Thoughts from a Young Man: “Not a dot will be void”


14The Pharisees, who were lovers of money, heard all these things, and they ridiculed him. 15And he said to them, “You are those who justify yourselves before men, but God knows your hearts. For what is exalted among men is an abomination in the sight of God.

16“The Law and the Prophets were until John; since then the good news of the kingdom of God is preached, and everyone forces his way into it. 17But it is easier for heaven and earth to pass away than for one dot of the Law to become void.

Passing away seems to be in reference to the self excusing in v.15. The Pharisees may have set aside the Law to serve themselves but it’s authority will not pass away. Every stroke of the law must be fulfilled. As beautiful as it is Ezekiel 36:24-28 is not the fulfillment of the Law.

I will take you from the nations and gather you from all the countries and bring you into your own land. I will sprinkle clean water on you, and you shall be clean from all your uncleannesses, and from all your idols I will cleanse you. And I will give you a new heart, and a new spirit I will put within you. And I will remove the heart of stone from your flesh and give you a heart of flesh. And I will put my Spirit within you, and cause you to walk in my statutes and be careful to obey my rules.a You shall dwell in the land that I gave to your fathers, and you shall be my people, and I will be your God.

The life the Cross and the resurrection of the Christ is the fulfillment. It came to a climax in the words of Christ:

When Jesus had received the sour wine, he said, “It is finished,” and he bowed his head and gave up his spirit. John 19:30

Paul explains this in Romans 3.21-22a

But now the righteousness of God has been manifested apart from the law, although the Law and the Prophets bear witness to it— the righteousness of God through faith in Jesus Christ for all who believe.

When Jesus here says that all the law will stand it should be and would have been great warning to the hearer. Jesus is reminding us that we are culpable for the entirety of the Law. That is a heavy weight. He follows this with a sharp dart, in our day, saying, “Divorce and remarriage, that is still sin. For what God has brought together He has brought together.” Then he follows with what should be a deeply painful stroke. He who, it is not a picture of outward hate, simply shows no mercy has failed to fulfill the law. Jesus is pointing to the intent of the Law. The Law shows our great need of mercy. When we don’t practice mercy we demonstrate that we have not understood the Law; the law shows us our inability to please God and our need of His Messiah. We have not understood its fulfillment; the cross. This pair of verses are a statement that though men maybe trying to enter the kingdom of God, heaven, they will not enter with even the slightest deviation from the Law. It stands as a just command and picture of righteousness.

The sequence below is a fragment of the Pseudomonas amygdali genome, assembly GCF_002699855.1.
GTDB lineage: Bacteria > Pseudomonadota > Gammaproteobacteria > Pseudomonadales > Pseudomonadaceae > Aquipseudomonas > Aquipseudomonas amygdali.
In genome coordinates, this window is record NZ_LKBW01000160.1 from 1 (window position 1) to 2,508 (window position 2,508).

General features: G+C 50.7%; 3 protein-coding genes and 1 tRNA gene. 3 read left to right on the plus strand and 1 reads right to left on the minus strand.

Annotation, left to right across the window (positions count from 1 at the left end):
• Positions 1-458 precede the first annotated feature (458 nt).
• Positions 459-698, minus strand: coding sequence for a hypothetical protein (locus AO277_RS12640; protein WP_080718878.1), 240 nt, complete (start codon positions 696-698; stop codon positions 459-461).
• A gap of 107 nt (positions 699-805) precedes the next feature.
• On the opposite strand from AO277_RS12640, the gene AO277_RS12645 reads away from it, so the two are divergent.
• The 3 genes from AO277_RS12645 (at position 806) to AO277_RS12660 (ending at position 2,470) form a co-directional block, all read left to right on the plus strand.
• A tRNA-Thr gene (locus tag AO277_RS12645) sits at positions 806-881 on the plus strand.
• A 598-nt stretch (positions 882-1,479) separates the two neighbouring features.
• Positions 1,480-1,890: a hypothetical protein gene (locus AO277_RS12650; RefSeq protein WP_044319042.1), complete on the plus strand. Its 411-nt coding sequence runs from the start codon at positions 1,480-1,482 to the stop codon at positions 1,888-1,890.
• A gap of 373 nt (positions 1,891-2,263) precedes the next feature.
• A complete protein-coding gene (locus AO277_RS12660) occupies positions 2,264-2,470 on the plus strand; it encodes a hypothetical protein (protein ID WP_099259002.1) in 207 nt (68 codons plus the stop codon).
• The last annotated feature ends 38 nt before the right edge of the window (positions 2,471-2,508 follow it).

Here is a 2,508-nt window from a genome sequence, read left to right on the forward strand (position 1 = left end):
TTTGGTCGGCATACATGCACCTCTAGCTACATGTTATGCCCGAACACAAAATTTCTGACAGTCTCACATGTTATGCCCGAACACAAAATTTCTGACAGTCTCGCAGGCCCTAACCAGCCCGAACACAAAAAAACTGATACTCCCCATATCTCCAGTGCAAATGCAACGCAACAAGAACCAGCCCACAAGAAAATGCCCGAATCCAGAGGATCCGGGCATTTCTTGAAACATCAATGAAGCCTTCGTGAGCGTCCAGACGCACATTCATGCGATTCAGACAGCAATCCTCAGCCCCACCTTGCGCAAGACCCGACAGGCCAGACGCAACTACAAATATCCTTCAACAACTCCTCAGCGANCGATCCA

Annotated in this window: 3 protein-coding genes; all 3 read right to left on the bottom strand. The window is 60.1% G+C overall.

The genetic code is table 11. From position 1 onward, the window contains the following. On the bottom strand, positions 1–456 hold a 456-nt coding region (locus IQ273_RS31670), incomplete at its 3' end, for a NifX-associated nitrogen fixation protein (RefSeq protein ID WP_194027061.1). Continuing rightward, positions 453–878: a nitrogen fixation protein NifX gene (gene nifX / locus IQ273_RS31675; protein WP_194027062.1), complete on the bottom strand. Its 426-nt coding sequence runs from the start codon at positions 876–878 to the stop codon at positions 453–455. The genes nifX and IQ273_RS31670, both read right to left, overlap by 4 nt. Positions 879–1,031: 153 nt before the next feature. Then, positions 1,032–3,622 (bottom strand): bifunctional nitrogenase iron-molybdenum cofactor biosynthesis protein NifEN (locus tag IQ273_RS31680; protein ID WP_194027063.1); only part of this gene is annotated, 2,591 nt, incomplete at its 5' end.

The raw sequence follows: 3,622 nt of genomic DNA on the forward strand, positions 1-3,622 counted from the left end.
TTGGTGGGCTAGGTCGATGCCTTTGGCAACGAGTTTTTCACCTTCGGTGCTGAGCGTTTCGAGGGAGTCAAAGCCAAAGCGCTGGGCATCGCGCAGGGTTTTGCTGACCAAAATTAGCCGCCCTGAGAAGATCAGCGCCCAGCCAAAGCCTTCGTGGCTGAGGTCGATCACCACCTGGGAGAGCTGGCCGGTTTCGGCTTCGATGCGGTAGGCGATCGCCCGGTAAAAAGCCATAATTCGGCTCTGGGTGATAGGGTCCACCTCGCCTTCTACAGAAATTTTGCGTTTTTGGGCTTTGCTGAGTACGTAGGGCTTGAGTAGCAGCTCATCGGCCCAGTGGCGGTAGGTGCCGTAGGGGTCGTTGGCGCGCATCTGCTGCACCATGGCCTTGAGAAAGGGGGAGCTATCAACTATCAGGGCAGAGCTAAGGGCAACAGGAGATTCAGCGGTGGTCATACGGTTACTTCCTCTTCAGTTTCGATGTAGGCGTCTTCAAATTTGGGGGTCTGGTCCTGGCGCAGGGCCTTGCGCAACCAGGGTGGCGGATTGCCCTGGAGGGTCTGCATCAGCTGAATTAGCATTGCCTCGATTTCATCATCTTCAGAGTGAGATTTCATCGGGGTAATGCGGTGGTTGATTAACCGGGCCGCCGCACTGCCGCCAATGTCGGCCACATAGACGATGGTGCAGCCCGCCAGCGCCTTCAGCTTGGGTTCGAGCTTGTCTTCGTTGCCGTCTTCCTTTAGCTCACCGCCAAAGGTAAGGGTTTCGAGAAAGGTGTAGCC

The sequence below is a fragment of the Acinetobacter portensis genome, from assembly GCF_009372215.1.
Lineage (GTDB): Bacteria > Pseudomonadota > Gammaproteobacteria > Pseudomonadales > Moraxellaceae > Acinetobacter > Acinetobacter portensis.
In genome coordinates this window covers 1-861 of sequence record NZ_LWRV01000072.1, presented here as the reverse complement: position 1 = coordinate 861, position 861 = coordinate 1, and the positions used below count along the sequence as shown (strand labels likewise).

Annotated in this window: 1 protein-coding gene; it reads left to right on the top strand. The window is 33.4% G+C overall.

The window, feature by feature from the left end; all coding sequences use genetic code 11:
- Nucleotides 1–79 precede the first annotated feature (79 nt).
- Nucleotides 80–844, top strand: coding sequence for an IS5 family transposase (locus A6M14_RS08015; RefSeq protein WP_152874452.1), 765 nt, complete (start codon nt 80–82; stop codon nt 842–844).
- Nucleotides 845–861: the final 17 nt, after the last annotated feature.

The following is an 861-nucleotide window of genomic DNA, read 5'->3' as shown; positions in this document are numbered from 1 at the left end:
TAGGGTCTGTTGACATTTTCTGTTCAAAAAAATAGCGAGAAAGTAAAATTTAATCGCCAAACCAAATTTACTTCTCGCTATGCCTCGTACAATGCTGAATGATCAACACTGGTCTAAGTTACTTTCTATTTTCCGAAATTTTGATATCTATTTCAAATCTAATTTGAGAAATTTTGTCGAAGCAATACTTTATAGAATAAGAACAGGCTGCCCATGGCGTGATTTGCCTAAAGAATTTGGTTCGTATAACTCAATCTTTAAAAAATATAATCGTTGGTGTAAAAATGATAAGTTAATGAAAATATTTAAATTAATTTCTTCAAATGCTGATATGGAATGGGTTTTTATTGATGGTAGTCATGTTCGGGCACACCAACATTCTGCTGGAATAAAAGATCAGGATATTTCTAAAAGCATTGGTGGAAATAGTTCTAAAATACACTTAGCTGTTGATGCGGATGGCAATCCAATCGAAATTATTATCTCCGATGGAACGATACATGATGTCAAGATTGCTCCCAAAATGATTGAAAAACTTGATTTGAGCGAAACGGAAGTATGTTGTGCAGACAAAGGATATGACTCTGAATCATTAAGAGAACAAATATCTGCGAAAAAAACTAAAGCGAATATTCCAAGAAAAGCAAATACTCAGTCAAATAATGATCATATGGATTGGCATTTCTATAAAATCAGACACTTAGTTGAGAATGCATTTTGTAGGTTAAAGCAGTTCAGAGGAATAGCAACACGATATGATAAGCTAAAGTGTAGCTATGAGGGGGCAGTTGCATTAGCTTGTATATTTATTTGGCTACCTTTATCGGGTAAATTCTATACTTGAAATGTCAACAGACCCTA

The following two sections first show our guilt and second, the later in particular is an extension of Luke’s sermon on the mount in applicatory illustration, the failure of mankind to be Holy as God is Holy. He who loves his wealth and shows no mercy will be shown no mercy. He who excuses himself of the Law will not receive mercy to enter the kingdom of heaven. It is clearly a shot at the money loving pharisees.

The question is who are we? The pharisees thought their care of the temple and the rituals and their traditions served God. Their beautiful synagogues and nice prayers. Their well preserved bibles and ministry vans. Jesus says that is all, in your heart, self serving. He doesn’t say it was wrong but it is a demonstration of their wicked hearts. That is an abomination, it is an abominable use of His gracious provisions. Look to the $26 Million (and number works $1-$30,000,000 or more) lavish and ornate temples some American churches are building. Not because they are expensive (some are expensive but are tools) but because they are temples to the men who build them on the pretense of God being grand and glorious; God says they are an abomination! Thus, are our churches and ministries merciful, not to the well (the church members), but to the sick and hurting? Consider the two parables of the wedding feast which Luke told just prior to this.

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